13.10.10

Buying locally


And by that I mean my local supermarket, not the green fields of the apple-cheeked farmer.

Every two or three weeks I go to a big Sainsbury´s and fill a cart to teetering point with everything from nappies to canned tomatoes to barley cous cous and white miso and tubs of ice cream.

But I have a fridge the size of a Kelly bag, and can´t stock up on a lot of fresh produce, so every other day sees me trudging up to the Co-op for milk, or eggs, or salad or bread.

The Co-op is small and more expensive, but it´s right here.

And that´s how I´ve devised the new market-driven cuisine for the suburban north pole housewife. You can´t do that thing of "choose what looks good", because everything looks the same. The bright lights and the plastic in a supermarket make it almost impossible to tell. Instead, I buy almost everything that has a "reduced to clear" sticker.

This may seem extreme, but isn´t, really.

I find that fruit becomes edible about three or four days after its sell by date. Salad may be a little wonky and so I might avoid it, but root vegetables, cabbage, broccoli and tomatoes,? Perfectly fine, thank you.


My haul yesterday: a bag of watercress, two boxes of huge mushrooms, a bag of "british stew vegetables", two basil plants, a packet of courgettes and a bag of apples.


The basil was quickly whizzed into a pesto and frozen in little cubes. Half the watercress was put into some dumplings that disintegrated into a pot of chicken soup but were still delicious. The apples became applesauce for Pepe. The stew vegetables I guess will go into a stew at some point, but they´ll keep for a few days. The mushrooms I will bake with garlic butter, and the courgettes will probably end up in a pisto of some sort.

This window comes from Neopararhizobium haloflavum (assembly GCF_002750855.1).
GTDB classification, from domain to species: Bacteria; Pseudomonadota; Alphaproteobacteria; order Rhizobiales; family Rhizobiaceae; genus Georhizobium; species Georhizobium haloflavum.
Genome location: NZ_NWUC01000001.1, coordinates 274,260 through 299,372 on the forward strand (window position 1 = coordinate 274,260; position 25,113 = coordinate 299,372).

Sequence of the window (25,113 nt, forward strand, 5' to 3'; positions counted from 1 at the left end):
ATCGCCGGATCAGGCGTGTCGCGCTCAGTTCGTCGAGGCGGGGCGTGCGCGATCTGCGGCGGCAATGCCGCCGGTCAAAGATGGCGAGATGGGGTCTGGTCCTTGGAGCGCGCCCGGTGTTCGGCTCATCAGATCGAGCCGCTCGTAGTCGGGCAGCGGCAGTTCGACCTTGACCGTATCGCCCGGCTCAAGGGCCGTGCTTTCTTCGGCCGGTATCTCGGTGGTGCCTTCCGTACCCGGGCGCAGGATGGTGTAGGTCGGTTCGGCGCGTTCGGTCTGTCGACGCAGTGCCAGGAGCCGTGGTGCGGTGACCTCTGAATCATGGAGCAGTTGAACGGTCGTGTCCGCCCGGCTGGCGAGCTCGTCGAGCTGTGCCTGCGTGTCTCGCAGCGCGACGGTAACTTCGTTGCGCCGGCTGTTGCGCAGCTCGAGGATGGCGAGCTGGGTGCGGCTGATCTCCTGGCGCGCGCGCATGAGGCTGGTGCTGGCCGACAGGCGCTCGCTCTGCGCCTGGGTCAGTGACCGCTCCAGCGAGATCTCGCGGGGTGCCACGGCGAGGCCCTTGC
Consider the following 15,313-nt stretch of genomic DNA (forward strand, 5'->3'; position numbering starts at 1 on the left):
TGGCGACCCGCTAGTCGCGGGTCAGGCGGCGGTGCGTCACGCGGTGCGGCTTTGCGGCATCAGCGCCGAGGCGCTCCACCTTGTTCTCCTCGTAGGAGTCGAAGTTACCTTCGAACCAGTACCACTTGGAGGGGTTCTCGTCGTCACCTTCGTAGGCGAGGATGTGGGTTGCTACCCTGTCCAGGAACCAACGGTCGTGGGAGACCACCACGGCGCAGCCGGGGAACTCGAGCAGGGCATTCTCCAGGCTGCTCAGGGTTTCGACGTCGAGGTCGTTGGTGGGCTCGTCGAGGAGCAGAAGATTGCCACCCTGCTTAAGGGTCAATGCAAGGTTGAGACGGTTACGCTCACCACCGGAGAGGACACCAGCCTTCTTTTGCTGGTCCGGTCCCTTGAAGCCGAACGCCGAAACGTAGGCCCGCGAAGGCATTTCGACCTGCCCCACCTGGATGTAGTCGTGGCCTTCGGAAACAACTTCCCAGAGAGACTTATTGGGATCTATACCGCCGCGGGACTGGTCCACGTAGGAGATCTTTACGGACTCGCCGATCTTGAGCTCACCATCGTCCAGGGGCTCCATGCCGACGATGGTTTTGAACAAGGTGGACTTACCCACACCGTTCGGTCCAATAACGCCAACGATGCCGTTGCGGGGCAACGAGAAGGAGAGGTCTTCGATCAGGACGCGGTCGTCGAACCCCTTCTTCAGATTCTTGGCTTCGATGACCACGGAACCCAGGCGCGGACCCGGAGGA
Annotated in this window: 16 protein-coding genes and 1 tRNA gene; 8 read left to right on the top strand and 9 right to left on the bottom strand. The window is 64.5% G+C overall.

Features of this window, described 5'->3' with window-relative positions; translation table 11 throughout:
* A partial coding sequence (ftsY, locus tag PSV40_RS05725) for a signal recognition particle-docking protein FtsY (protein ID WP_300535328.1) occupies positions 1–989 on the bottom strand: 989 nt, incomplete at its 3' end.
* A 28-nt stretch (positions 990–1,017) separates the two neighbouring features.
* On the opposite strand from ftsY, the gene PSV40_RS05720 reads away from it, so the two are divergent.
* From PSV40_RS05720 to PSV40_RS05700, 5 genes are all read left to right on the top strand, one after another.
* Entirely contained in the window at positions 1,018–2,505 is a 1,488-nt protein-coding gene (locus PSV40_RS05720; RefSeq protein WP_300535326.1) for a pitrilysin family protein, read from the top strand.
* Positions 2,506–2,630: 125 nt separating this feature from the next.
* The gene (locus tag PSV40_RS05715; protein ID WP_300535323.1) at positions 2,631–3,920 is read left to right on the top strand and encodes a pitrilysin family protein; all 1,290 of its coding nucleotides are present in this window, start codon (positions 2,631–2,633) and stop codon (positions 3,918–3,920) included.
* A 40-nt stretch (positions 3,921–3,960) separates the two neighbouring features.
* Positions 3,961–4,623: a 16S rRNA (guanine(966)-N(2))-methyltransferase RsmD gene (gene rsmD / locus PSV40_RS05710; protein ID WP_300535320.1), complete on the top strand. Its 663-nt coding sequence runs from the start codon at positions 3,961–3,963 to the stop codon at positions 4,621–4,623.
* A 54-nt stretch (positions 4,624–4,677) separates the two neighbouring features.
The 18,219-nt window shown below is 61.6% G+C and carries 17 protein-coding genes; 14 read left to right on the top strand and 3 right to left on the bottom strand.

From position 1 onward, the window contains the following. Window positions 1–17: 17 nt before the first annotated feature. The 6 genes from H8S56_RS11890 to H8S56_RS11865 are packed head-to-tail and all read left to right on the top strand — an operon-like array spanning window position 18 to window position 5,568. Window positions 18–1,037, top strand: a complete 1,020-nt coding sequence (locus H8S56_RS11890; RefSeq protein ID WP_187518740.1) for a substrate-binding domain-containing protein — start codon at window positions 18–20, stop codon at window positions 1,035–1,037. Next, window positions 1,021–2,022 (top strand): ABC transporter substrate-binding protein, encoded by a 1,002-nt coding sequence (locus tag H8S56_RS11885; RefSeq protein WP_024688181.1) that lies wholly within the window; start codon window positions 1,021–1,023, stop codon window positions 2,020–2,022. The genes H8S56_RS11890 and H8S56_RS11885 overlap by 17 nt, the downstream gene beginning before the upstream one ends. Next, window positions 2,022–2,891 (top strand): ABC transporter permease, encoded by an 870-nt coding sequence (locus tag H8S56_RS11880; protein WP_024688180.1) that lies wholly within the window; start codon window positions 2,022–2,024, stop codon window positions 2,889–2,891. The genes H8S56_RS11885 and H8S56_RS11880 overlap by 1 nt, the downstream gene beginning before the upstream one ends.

That´s not a bad lot. Complemented with the freezer and the store cupboard, I could feed us all through the week without leaving the house.

Except that I´m running out of milk already.

6 comentarios:

pigsandbishops dijo...

That sounds like a good strategy. What stew vegetables did you get? This winter (in Australia) we roasted turnips, swedes and kohlrabi and really enjoyed them - they're especially good roasted in duck fat.

Have you posted your recipe for applesauce before? Our baby is due next April, and I'm starting to collect recipes (even though I won't need them for another year, I know).

lobstersquad dijo...

hi P&B: I think it was carrot parsnip onion and swede.
Must get me some duck fat, clearly.
Big congrats on your baby!
I just peel apples and put them in a pan with a bit of water, cover them and leave to cook down into mush.
I´m thinking of doing another baby food post soon, I hope that will be helpful.

Anónimo dijo...

weird supermarket you have. Here most things have gone off and started to rot a day or so BEFORE the sell by date (especially fresh goods, not talking canned).

As a result I never buy anything that's not at least 2-3 days before the sell by date, and try to make sure it's all used before the date too.

lobstersquad dijo...

Yes, well, I live in the copuntry that writesmon sesame oil bottles "may contain" sesame. Totally paranoid with health and safety

pigsandbishops dijo...

Thanks! I think parsnip, onion, carrot and swede would be vastly improved if roasted under some duck legs - I hope they're easy to find where you are. The fat is enough to do several trays of vegetables, and it keeps really well in the fridge.

Steph dijo...

I used to live somewhere like this - it really is a nightmare! Now moved to a city with a market where I can buy fresh, rip fruit and a vast selection of veg. Used to seriously worry I would get scurvy before moving ;-) Oh, and FRESH FISH!!!

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